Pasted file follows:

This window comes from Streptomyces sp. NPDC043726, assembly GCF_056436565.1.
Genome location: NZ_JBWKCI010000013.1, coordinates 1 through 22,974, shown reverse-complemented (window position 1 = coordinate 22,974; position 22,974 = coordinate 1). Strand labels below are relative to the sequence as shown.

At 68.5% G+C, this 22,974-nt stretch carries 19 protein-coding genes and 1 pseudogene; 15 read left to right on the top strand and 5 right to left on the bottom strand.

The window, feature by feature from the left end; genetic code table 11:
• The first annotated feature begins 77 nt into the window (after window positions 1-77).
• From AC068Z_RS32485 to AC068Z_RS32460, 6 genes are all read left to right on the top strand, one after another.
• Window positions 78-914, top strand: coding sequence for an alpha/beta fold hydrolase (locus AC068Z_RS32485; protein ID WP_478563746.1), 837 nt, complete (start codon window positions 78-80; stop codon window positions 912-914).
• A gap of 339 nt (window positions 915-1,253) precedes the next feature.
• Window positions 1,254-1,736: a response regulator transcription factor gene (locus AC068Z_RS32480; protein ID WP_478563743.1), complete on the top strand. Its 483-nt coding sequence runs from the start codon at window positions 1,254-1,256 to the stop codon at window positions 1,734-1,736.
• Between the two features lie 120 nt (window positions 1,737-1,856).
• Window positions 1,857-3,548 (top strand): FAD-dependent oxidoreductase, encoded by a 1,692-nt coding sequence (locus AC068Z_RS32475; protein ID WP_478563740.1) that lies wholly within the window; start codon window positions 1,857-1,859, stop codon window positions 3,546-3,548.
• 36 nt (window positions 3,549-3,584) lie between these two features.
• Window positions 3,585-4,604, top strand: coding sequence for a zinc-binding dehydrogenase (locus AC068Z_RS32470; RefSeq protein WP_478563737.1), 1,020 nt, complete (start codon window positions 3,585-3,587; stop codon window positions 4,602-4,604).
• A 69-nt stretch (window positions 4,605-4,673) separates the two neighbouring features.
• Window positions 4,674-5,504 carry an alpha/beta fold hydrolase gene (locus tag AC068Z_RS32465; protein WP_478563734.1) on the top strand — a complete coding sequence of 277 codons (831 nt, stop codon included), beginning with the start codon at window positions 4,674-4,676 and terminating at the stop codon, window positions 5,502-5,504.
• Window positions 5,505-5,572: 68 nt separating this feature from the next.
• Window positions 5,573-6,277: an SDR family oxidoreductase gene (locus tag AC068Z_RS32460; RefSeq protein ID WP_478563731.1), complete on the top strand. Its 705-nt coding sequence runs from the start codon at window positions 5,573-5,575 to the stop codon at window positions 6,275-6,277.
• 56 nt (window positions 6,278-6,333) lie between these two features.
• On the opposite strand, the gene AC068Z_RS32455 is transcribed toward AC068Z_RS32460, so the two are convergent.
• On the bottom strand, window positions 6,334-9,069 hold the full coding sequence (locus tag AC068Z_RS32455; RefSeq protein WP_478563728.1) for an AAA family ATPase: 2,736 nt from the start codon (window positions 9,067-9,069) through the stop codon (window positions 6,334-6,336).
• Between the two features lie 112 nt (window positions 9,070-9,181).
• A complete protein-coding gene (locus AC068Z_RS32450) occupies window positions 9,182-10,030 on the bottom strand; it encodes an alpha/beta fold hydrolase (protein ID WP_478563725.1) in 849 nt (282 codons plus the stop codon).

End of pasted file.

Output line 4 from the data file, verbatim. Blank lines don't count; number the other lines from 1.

The window, feature by feature from the left end; genetic code table 11: